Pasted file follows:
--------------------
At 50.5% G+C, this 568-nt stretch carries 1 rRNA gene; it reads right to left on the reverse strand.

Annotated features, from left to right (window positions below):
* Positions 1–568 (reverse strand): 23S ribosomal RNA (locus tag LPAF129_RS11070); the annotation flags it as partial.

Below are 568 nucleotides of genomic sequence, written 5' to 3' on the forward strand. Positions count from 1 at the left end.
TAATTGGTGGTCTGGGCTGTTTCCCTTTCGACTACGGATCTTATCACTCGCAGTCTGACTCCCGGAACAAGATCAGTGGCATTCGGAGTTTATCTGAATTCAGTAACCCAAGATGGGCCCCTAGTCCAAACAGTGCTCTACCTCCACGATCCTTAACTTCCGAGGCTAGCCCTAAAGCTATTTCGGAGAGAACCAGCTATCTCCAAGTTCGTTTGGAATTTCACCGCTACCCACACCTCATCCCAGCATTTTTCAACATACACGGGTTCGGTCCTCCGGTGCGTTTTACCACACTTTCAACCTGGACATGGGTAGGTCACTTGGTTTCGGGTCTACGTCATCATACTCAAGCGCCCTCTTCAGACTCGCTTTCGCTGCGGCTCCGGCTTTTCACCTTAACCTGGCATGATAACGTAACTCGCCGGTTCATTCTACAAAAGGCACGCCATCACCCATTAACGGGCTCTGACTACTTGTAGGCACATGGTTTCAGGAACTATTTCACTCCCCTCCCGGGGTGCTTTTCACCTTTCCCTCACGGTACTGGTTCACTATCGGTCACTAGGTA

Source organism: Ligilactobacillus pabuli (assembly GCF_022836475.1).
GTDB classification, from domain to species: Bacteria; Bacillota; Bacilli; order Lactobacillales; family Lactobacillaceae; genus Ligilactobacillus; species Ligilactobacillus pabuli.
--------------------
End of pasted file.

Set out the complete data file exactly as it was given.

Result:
At 50.5% G+C, this 568-nt stretch carries 1 rRNA gene; it reads right to left on the reverse strand.

Annotated features, from left to right (window positions below):
* Positions 1–568 (reverse strand): 23S ribosomal RNA (locus tag LPAF129_RS11070); the annotation flags it as partial.

Below are 568 nucleotides of genomic sequence, written 5' to 3' on the forward strand. Positions count from 1 at the left end.
TAATTGGTGGTCTGGGCTGTTTCCCTTTCGACTACGGATCTTATCACTCGCAGTCTGACTCCCGGAACAAGATCAGTGGCATTCGGAGTTTATCTGAATTCAGTAACCCAAGATGGGCCCCTAGTCCAAACAGTGCTCTACCTCCACGATCCTTAACTTCCGAGGCTAGCCCTAAAGCTATTTCGGAGAGAACCAGCTATCTCCAAGTTCGTTTGGAATTTCACCGCTACCCACACCTCATCCCAGCATTTTTCAACATACACGGGTTCGGTCCTCCGGTGCGTTTTACCACACTTTCAACCTGGACATGGGTAGGTCACTTGGTTTCGGGTCTACGTCATCATACTCAAGCGCCCTCTTCAGACTCGCTTTCGCTGCGGCTCCGGCTTTTCACCTTAACCTGGCATGATAACGTAACTCGCCGGTTCATTCTACAAAAGGCACGCCATCACCCATTAACGGGCTCTGACTACTTGTAGGCACATGGTTTCAGGAACTATTTCACTCCCCTCCCGGGGTGCTTTTCACCTTTCCCTCACGGTACTGGTTCACTATCGGTCACTAGGTA

Source organism: Ligilactobacillus pabuli (assembly GCF_022836475.1).
GTDB classification, from domain to species: Bacteria; Bacillota; Bacilli; order Lactobacillales; family Lactobacillaceae; genus Ligilactobacillus; species Ligilactobacillus pabuli.